His old boss, the late Robert F. Hyland, hated the nickname. Hyland, CBS regional vice president and KMOX general manager, believed that all on-air personalities should conduct themselves in a dignified manner, and worship at the altar of Edward R. Murrow.
It was Hyland who hired White away from Pittburgh's historic KDKA, one of the country's first commercial radio stations. Like Hyland's station, KDKA is a clear-channel, 50,000-watt "heritage" station, granted the "monster signal" to disseminate information in the event of war. White went on the air on St. Patrick's Day in 1969.
Calling himself the Big Bumper was not White's first run-in with Hyland, a man facetiously known as "god" around the KMOX studios. Hyland really didn't like White's free-wheeling chat shows.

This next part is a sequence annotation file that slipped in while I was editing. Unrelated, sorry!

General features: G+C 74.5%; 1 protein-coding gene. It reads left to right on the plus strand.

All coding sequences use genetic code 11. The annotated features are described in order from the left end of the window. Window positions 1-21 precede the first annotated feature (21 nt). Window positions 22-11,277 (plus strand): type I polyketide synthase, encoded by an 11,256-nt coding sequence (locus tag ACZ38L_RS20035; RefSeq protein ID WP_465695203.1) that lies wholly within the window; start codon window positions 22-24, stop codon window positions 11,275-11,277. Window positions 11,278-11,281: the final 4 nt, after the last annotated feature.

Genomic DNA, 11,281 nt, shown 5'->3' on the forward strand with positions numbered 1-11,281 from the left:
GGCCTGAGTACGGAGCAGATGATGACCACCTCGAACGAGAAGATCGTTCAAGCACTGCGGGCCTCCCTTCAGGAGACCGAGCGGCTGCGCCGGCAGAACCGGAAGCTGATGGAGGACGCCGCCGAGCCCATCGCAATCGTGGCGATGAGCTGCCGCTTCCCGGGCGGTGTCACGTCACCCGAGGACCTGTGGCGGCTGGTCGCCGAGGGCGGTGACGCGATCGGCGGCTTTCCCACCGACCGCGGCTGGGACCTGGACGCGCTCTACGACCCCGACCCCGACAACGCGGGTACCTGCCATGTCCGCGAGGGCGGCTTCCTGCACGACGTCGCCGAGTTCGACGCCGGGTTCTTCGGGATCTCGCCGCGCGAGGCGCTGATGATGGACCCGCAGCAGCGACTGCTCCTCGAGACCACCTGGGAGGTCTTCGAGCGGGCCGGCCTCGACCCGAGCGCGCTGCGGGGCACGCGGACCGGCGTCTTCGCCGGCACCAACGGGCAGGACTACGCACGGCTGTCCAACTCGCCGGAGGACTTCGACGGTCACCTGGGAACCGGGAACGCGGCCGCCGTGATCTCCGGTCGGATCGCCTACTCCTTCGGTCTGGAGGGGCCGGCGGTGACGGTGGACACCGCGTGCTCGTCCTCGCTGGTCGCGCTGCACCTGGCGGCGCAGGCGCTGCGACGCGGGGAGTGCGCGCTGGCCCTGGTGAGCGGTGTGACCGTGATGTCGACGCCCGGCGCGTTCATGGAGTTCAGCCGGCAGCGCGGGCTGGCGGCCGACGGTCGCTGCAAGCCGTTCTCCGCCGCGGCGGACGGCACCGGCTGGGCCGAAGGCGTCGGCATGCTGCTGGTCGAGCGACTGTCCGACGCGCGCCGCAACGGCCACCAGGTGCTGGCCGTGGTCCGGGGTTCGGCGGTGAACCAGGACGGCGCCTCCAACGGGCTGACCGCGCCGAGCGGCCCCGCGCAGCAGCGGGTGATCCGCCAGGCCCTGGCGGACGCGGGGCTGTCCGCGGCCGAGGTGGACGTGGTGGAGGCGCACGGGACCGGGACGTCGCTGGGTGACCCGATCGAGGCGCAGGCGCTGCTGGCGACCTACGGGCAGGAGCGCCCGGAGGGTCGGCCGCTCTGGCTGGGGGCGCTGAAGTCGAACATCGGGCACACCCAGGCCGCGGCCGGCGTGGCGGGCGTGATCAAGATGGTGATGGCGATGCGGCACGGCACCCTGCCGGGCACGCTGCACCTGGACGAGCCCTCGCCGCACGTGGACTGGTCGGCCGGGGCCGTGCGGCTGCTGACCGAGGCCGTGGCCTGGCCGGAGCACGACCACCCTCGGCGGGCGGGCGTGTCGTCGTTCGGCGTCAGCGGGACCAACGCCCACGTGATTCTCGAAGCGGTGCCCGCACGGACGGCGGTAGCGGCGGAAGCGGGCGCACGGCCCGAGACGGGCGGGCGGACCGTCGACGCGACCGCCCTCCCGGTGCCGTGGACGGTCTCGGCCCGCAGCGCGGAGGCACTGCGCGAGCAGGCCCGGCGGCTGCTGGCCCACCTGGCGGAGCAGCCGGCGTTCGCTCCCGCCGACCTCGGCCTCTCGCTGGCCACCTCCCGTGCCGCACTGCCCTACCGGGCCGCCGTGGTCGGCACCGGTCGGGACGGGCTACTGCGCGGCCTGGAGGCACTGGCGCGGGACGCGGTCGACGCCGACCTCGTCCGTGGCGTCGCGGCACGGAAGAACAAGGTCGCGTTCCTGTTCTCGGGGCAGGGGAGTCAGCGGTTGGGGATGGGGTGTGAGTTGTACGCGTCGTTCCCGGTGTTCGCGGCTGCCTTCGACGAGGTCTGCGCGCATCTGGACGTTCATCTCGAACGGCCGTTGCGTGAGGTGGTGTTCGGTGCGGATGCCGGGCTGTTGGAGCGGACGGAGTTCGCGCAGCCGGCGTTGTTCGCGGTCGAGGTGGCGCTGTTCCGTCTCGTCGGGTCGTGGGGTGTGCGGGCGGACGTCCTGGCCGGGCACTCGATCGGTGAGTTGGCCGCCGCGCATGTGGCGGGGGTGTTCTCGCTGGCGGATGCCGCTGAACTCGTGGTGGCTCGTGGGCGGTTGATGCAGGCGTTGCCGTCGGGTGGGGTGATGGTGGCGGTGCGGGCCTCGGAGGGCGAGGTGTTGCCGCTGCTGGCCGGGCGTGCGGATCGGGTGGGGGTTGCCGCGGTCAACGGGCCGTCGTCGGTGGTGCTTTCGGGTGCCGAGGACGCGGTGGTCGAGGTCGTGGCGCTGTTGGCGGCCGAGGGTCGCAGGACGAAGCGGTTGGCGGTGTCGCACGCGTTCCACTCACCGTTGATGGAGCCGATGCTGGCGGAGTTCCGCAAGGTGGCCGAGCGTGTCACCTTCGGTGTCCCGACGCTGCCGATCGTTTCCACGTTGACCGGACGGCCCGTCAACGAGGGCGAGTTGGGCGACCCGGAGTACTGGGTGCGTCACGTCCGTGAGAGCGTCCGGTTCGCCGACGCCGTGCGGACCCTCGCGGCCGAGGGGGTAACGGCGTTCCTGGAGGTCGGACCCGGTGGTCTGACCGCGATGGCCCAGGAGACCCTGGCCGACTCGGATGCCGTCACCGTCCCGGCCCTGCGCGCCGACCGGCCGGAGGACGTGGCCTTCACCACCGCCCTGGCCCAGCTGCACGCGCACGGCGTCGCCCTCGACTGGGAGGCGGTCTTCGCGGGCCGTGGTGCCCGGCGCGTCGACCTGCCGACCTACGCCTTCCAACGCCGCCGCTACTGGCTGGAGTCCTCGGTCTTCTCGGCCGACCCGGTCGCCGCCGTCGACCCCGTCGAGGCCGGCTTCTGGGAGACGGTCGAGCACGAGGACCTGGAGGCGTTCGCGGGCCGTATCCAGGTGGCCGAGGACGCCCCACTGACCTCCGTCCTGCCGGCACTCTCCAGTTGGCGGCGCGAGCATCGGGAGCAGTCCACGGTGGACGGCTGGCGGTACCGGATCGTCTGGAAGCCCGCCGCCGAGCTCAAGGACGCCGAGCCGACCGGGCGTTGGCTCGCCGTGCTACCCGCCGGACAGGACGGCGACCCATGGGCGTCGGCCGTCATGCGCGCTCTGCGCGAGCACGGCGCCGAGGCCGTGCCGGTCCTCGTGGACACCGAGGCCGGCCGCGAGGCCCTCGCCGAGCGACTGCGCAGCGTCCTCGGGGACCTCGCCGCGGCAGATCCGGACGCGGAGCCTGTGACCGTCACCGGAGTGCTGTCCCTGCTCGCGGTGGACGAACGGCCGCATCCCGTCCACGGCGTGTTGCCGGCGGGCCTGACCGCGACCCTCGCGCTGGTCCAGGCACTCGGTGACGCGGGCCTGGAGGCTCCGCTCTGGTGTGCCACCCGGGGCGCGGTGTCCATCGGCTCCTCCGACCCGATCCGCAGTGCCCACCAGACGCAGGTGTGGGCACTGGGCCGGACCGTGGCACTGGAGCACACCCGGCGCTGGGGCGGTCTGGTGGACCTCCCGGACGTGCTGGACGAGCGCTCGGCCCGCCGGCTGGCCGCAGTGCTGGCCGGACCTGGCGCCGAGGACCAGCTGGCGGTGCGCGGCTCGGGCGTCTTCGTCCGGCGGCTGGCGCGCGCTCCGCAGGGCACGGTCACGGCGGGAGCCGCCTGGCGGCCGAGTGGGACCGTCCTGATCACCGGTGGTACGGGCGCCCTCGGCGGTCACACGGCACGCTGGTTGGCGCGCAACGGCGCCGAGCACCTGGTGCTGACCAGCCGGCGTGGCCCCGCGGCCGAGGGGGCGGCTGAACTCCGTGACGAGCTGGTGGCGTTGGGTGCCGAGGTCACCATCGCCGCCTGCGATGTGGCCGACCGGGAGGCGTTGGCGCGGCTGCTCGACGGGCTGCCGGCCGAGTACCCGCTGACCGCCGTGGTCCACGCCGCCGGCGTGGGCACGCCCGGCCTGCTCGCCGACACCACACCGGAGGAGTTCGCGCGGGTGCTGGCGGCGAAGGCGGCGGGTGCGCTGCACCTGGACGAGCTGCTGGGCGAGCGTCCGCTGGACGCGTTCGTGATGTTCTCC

"We talked about everything, and allowed the thing to flow," White explained. "Hyland didn't like it. He didn't have a lot of faith in the great unwashed. So I'd still throw out some topics, but the public is totally unpredictable. There'd be some big news story, and you'd think, 'This is what they're going to talk about tonight.' But they didn't.
"So I went around and around with Hyland about this, this thing he called 'back fencing.' He was so upset that he said he'd fire me in 30 days if the new format didn't work. I was told: 'If the ratings aren't up, you're out.' Fortunately, turning over control to the listeners worked."
In fact, it gave White an idea for a bumper sticker: "Never let the facts get in the way of a good opinion."
It was about this time that White became the big bewitching-hour voice for this station with a nighttime "blow-torch" signal so strong that someday there may be a caller from Mars.